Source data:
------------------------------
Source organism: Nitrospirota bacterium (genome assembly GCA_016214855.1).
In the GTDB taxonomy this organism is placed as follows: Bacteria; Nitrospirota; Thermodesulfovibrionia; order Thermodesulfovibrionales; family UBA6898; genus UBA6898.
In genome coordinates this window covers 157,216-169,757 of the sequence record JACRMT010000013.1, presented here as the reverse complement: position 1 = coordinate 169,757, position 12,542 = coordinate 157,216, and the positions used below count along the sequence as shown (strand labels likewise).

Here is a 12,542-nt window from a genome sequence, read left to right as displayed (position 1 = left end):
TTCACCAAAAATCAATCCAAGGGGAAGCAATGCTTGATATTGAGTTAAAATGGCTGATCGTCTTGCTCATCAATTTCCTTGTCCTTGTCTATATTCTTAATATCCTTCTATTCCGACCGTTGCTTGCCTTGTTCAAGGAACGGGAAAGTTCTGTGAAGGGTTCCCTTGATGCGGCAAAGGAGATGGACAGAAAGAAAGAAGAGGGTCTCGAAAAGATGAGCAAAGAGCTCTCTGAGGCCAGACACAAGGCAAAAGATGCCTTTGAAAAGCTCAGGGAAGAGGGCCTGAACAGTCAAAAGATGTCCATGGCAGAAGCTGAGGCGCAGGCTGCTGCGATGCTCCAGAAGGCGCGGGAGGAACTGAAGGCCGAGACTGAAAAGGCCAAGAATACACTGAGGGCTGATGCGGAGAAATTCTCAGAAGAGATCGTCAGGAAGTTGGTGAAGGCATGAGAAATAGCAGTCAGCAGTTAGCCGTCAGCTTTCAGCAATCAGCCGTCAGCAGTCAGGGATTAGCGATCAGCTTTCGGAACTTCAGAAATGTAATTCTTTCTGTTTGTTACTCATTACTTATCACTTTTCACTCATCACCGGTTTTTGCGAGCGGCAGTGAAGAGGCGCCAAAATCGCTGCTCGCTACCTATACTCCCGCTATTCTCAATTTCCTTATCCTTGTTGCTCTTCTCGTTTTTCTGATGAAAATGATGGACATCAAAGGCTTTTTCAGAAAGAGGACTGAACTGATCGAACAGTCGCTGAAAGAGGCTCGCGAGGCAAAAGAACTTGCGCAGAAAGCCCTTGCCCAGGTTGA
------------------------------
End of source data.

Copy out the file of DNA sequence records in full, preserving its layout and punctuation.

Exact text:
Source organism: Nitrospirota bacterium (genome assembly GCA_016214855.1).
In the GTDB taxonomy this organism is placed as follows: Bacteria; Nitrospirota; Thermodesulfovibrionia; order Thermodesulfovibrionales; family UBA6898; genus UBA6898.
In genome coordinates this window covers 157,216-169,757 of the sequence record JACRMT010000013.1, presented here as the reverse complement: position 1 = coordinate 169,757, position 12,542 = coordinate 157,216, and the positions used below count along the sequence as shown (strand labels likewise).

Here is a 12,542-nt window from a genome sequence, read left to right as displayed (position 1 = left end):
TTCACCAAAAATCAATCCAAGGGGAAGCAATGCTTGATATTGAGTTAAAATGGCTGATCGTCTTGCTCATCAATTTCCTTGTCCTTGTCTATATTCTTAATATCCTTCTATTCCGACCGTTGCTTGCCTTGTTCAAGGAACGGGAAAGTTCTGTGAAGGGTTCCCTTGATGCGGCAAAGGAGATGGACAGAAAGAAAGAAGAGGGTCTCGAAAAGATGAGCAAAGAGCTCTCTGAGGCCAGACACAAGGCAAAAGATGCCTTTGAAAAGCTCAGGGAAGAGGGCCTGAACAGTCAAAAGATGTCCATGGCAGAAGCTGAGGCGCAGGCTGCTGCGATGCTCCAGAAGGCGCGGGAGGAACTGAAGGCCGAGACTGAAAAGGCCAAGAATACACTGAGGGCTGATGCGGAGAAATTCTCAGAAGAGATCGTCAGGAAGTTGGTGAAGGCATGAGAAATAGCAGTCAGCAGTTAGCCGTCAGCTTTCAGCAATCAGCCGTCAGCAGTCAGGGATTAGCGATCAGCTTTCGGAACTTCAGAAATGTAATTCTTTCTGTTTGTTACTCATTACTTATCACTTTTCACTCATCACCGGTTTTTGCGAGCGGCAGTGAAGAGGCGCCAAAATCGCTGCTCGCTACCTATACTCCCGCTATTCTCAATTTCCTTATCCTTGTTGCTCTTCTCGTTTTTCTGATGAAAATGATGGACATCAAAGGCTTTTTCAGAAAGAGGACTGAACTGATCGAACAGTCGCTGAAAGAGGCTCGCGAGGCAAAAGAACTTGCGCAGAAAGCCCTTGCCCAGGTTGA